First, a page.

OP said 'The cabinet is about 14"x12"x12"'. That's about 1.2cf. He didn't say if that was interior or exterior, but I took it as interior for my example. I picked 50hz as an average or likely cab tuning frequency, and 50% as a reasonable ratio for fundamental to signal. Your figure supports that, as asad137 noted. I also assumed a standard 4 string tuning, of course; that makes a big difference.


    Without more specific information, I'll assume "a flat alignment" means quasi-butterworth. That gives me a 2.25cf box tuned to 48.7hz. For a 41hz sine wave, I get about 35w to xmax; I'd call that about a 70w excursion limit for EB. But that's a much larger box than the OP mentioned. And since he seems to have left the conversation, I think I'll follow his lead.
     
  19. bgavin

    bgavin Supporting Member

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    My point for S2010 is 4mm excursion is exceeded at 41 Hz with an input signal of 25w.
    Link to S2010 Excursion Chart

    So many here on TB debate endlessly the strength of the fundamental and its importance.
    This point is argued with religious fervor.

    My concern is how much signal does it take to over-excurse.
    I am not concerned with how much fundamental is present in a composite signal or pink noise.

    I gave you the net box volume and tuning for a Flat (Butterworth) alignment for the S2010.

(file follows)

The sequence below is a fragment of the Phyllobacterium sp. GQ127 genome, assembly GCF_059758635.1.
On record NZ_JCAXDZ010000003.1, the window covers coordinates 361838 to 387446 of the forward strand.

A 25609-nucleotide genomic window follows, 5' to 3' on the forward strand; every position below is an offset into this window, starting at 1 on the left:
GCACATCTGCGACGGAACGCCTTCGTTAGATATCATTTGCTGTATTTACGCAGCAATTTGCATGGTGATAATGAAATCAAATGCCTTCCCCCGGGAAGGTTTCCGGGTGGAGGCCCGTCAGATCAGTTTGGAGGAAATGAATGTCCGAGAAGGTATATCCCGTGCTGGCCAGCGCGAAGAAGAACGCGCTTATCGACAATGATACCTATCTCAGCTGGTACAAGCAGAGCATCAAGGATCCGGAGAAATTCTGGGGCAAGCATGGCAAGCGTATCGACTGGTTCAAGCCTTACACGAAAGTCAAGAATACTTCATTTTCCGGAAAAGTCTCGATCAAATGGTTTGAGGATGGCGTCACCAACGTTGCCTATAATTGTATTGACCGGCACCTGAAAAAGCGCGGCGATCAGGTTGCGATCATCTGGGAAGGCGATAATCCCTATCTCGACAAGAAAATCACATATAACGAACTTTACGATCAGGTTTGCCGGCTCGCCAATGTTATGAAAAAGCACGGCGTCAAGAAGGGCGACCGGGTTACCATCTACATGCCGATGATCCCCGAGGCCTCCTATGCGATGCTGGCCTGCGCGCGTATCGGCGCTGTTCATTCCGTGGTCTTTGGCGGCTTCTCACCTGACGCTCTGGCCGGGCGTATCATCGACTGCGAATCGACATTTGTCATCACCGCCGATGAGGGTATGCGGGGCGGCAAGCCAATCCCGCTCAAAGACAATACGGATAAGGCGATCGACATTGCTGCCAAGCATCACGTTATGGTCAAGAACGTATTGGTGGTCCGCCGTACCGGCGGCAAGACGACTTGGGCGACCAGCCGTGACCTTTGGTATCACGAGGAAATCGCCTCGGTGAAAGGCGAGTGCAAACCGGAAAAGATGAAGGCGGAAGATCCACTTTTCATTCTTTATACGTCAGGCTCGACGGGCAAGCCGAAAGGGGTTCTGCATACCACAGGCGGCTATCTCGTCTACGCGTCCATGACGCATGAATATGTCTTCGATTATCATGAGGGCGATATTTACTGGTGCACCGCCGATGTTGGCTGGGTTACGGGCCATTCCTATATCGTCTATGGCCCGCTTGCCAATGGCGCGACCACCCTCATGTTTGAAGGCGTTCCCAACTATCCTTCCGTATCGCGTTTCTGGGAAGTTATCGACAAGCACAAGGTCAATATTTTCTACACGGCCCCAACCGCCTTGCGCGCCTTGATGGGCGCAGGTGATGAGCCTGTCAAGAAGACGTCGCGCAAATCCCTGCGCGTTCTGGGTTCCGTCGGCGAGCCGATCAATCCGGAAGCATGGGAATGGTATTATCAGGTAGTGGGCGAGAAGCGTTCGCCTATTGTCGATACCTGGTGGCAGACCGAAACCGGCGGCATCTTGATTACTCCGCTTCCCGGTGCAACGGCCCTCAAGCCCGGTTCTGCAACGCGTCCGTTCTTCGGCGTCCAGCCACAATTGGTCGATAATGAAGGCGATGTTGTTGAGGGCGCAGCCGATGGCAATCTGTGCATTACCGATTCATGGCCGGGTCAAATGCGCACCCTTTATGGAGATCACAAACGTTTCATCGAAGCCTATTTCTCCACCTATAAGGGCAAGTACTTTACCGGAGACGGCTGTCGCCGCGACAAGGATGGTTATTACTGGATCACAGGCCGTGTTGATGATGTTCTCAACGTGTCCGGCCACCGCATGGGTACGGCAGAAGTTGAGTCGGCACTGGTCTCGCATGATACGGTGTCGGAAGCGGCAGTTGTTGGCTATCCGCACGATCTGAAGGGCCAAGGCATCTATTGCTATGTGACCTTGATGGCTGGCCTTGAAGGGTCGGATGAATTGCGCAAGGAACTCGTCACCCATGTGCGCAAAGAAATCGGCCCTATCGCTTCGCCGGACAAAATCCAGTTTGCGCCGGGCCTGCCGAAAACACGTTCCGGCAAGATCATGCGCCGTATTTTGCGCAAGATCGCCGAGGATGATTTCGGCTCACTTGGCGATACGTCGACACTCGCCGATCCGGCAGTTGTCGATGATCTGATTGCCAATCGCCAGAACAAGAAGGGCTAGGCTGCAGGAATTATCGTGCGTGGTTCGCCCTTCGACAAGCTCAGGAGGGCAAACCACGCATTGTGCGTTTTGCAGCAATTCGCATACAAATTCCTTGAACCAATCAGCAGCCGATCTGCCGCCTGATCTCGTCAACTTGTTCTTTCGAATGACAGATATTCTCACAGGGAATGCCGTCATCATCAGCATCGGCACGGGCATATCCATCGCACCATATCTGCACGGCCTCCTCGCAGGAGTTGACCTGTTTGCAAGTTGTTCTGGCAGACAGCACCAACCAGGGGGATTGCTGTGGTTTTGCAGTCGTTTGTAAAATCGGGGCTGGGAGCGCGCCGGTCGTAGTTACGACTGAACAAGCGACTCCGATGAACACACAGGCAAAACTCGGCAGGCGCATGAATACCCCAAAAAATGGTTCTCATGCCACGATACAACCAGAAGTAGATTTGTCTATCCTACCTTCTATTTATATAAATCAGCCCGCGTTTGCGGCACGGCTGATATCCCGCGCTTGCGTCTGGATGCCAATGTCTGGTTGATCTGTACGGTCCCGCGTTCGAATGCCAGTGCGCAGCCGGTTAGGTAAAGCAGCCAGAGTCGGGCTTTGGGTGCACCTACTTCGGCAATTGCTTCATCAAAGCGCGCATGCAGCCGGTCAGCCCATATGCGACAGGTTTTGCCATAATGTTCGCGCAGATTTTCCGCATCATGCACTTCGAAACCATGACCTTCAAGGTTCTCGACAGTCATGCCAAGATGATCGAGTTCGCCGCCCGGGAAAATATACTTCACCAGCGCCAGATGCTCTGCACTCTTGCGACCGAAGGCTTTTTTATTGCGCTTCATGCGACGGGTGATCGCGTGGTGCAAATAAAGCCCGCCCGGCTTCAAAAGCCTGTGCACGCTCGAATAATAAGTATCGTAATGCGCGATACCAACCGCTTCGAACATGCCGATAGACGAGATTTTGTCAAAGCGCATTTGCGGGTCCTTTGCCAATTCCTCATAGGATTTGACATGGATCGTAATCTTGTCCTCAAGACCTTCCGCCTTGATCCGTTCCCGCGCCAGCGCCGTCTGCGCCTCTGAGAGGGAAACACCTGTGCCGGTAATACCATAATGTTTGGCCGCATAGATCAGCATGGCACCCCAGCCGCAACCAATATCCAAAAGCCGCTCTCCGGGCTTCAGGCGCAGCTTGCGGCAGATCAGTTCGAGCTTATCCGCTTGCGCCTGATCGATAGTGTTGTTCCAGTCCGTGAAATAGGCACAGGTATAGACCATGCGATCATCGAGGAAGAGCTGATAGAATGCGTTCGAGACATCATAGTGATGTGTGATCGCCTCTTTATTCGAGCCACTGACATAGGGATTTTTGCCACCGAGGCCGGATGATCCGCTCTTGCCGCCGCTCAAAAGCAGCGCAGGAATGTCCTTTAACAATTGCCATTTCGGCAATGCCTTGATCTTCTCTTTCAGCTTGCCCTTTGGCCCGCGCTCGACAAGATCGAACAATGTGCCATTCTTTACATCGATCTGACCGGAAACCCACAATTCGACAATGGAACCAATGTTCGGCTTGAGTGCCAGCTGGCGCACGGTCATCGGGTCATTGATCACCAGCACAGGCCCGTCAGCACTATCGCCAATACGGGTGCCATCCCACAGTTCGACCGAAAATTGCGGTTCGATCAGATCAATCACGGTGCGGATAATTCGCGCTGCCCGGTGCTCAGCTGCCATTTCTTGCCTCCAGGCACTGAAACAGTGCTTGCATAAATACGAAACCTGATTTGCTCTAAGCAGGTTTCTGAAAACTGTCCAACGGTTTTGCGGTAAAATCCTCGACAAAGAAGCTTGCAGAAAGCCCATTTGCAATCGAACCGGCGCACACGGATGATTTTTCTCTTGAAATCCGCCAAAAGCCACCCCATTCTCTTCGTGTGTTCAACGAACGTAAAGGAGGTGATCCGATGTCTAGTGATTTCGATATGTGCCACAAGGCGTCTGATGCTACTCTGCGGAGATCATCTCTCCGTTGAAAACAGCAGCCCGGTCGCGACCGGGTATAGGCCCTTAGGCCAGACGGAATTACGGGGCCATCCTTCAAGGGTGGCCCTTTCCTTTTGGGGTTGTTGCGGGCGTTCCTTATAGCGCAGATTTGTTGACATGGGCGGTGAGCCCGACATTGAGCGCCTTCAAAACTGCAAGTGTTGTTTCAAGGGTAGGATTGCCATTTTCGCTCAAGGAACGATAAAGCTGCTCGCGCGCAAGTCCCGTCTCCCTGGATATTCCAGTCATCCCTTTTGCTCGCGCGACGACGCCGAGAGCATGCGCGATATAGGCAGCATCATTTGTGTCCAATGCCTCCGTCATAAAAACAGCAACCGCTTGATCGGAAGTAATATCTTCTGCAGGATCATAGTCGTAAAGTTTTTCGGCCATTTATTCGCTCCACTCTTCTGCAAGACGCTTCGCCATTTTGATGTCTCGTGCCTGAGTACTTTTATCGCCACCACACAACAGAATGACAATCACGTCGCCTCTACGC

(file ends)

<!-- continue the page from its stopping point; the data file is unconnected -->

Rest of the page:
It is 0.93 cuft. You are quoting for the 2510-II, which is 2.12 cubic feet at 50.9 Hz.
    These are calculated directly from the standard T/S formulas.
     
  20. funnyfingers

    funnyfingers

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    I have 2 S2010's in my Rumble 350 combo. I can turn it on full with my bass and also full with the auxillary inputs from my phone or my computer playing Tom Sawyer with the heavy hitting drums without a problem.

    I never have to go above 4, though.
     
  21. 1n3

    1n3

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    Yeah, I was looking at the DL 2510-II. Both the 2510 and the S2010 have been discussed here, but since you were talking about the S2010, I was on the wrong page in my reply.

    No "religious fervor" over harmonic content here, nor do I want to debate endlessly. I just prefer something more representative of a bass guitar signal than a sine wave. Doubling the sine wave number is a somewhat crude simplification, but it's more realistic, I think.

    Thanks for the S2010 excursion chart. Using your numbers (.93cf, 60hz), I get a sine wave limit of about 29W at 41hz for the S2010. That tuning seems high to me. because it unloads too early. But I think I'm closer to understanding where your 25W number comes from.